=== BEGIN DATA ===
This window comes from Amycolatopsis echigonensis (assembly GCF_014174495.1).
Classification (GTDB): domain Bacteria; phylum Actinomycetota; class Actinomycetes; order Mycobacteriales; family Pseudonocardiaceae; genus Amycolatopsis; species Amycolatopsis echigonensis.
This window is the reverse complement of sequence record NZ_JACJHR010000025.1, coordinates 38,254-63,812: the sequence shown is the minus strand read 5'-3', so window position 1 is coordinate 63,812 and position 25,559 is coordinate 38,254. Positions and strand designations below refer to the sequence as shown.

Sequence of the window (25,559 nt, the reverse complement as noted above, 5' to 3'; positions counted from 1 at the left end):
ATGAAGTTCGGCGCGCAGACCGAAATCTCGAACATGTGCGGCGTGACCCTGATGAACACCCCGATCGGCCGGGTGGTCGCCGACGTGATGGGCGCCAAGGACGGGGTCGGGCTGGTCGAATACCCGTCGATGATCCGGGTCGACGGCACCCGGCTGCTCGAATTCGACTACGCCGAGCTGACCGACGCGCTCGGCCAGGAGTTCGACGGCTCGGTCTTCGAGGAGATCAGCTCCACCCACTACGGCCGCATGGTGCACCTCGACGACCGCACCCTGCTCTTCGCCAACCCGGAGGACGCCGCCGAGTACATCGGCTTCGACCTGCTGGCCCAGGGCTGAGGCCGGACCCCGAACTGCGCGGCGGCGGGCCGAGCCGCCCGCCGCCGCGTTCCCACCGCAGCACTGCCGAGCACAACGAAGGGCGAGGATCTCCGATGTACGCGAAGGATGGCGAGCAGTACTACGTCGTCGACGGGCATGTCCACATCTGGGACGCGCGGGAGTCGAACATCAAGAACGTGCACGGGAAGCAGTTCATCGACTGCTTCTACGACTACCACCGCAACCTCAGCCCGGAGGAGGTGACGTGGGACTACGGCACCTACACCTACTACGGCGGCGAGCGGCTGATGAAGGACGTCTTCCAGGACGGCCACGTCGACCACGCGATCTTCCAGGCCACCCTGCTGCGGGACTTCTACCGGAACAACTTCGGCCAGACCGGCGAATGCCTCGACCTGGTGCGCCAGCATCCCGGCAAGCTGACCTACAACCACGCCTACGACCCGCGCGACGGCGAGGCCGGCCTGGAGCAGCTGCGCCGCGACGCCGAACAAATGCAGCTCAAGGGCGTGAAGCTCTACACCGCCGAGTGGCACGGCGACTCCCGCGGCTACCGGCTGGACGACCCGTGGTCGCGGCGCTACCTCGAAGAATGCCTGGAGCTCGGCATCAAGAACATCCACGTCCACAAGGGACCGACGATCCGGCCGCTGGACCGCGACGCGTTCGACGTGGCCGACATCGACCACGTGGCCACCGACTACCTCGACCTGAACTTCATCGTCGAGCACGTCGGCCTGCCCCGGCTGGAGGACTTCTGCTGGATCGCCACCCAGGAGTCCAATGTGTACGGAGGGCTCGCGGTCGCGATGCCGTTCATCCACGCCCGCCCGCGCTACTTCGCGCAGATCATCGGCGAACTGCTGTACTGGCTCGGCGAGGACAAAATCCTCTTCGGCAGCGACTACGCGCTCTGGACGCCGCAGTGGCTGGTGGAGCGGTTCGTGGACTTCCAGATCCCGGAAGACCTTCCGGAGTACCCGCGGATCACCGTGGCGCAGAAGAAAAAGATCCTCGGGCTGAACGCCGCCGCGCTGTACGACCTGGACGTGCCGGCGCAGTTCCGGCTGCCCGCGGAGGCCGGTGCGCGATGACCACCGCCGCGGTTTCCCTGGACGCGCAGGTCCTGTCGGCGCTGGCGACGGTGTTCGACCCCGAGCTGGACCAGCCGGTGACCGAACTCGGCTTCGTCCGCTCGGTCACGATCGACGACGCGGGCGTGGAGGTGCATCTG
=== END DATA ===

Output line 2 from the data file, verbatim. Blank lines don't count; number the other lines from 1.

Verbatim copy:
Classification (GTDB): domain Bacteria; phylum Actinomycetota; class Actinomycetes; order Mycobacteriales; family Pseudonocardiaceae; genus Amycolatopsis; species Amycolatopsis echigonensis.